Polyphase Filters and Filterbanks

Kyle March 20, 20138 comments


Polyphase filtering is a computationally efficient structure for applying resampling and filtering to a signal. Most digital filters can be applied in a polyphase format, and it is also possible to create efficient resampling filterbanks using the same theories.

This post will walk through a reference implementation of both the downsampling polyphase filter and a downsampling polyphase filterbank using scipy, numpy, matplotlib, and python. It should also highlight some of the tricky implementation details that cost time and effort.

This article is available in PDF format for easy printing


When filtering and downsampling, the logical order of operations would be filter -> downsample. This is how most basic signal processing classes teach the order of operations, and for good reason - doing these operations in the reverse order, incorrectly will give bad results due to aliasing.

Doing the filter -> downsample operations means convolving a filter response with the full signal, then throwing away some, or most of the points that were just calculated. It is easy to see why this could be inefficient, but downsampling before filtering will alias the signal... right?

Through the magic of math, it turns out that downsampling, then filtering without aliasing is possible, through a clever reordering and application of the desired filter. A simple example will be heavily borrowed from this lecture (PDF, slide 4)


Use polyphase filtering! Any FIR filter (and some IIR filters) can be applied this way, and it is more efficient to do so!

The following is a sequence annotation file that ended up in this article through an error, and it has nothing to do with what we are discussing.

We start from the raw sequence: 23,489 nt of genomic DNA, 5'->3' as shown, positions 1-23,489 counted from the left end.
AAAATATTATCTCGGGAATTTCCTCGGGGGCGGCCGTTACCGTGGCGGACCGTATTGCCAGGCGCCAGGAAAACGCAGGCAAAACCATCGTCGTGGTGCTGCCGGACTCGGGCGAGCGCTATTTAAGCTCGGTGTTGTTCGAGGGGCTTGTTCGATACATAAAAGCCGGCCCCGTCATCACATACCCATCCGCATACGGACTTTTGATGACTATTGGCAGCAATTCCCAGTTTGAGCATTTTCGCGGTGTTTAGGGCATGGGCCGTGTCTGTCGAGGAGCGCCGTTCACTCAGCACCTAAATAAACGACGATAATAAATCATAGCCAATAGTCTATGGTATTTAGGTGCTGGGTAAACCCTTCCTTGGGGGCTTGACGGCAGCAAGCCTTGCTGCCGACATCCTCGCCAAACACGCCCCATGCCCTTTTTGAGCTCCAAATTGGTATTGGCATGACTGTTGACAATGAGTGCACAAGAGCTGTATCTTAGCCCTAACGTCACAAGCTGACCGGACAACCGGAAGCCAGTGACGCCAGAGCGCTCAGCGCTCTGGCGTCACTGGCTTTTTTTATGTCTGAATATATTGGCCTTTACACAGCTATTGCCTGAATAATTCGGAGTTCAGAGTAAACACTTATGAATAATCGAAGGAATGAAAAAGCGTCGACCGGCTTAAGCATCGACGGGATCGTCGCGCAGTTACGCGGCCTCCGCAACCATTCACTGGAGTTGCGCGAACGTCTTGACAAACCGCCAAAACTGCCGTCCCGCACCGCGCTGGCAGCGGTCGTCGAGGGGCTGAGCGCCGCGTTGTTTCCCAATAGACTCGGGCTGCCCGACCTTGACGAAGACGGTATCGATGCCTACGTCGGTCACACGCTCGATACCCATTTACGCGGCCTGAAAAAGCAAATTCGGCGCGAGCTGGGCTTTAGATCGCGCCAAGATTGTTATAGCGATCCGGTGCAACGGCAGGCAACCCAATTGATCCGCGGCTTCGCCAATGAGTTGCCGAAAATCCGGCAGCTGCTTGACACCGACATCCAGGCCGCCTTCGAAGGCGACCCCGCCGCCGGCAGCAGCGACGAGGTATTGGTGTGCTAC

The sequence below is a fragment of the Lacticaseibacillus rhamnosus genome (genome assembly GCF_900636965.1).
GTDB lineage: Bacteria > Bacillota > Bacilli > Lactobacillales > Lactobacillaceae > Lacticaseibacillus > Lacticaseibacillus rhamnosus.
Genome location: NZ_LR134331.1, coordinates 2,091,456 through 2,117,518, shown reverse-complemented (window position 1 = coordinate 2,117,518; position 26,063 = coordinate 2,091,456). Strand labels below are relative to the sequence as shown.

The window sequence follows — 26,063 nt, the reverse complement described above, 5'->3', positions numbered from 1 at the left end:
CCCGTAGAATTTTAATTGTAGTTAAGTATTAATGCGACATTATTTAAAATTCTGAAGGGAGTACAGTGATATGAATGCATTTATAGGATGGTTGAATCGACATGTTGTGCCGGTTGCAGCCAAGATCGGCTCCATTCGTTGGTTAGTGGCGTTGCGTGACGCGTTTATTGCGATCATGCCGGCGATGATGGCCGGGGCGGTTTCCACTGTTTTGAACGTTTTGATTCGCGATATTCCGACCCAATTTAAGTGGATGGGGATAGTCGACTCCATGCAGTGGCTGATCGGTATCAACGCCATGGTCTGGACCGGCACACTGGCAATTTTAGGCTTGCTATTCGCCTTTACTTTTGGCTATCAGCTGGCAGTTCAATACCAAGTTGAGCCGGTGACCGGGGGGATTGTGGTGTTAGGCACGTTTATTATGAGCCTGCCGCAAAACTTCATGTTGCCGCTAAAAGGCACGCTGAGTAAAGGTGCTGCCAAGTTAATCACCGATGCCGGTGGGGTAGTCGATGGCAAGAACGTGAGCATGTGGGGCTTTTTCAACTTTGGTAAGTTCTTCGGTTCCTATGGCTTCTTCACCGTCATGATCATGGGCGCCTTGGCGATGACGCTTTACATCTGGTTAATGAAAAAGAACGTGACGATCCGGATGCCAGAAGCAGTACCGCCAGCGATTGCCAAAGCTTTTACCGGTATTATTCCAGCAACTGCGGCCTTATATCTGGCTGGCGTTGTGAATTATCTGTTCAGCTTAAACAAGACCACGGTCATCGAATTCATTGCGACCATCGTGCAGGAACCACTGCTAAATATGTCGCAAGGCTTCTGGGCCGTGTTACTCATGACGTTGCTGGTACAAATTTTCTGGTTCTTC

Suppose we design a filter h with 6 taps, $\left[ \begin{array}{h} h_0 & ... & h_5 \end{array}\right]$, to be used on a signal ${\bf x}$ of length 12, $\left[ \begin{array}{x} x_0 & ... & x_{11} \end{array} \right]$. The output is also decimated by $M$=3. A polyphase implementation of this filter/downsample procedure would apply $M$ filters, structured in the following manner:

$\left[ \begin{array}{h1}h_0 & h_3\end{array}\right] * \left[\begin{array}{x1} x_0 & x_3 & x_6 & x_9\end{array}\right] = \left[\begin{array}{s1} s_0 & s_3 & s_6 & s_9 \end{array}\right]$

$\left[ \begin{array}{h2}h_1 & h_4\end{array}\right] * \left[\begin{array}{x2} x_2 & x_5 & x_8 & x_{11}\end{array}\right] = \left[\begin{array}{s2} s_2 & s_5 & s_8 & s_{11} \end{array}\right]$

$\left[ \begin{array}{h3}h_2 & h_5\end{array}\right] * \left[\begin{array}{x3} x_1 & x_4 & x_7 & x_{10}\end{array}\right] = \left[\begin{array}{s3} s_1 & s_4 & s_7 & s_{10} \end{array}\right]$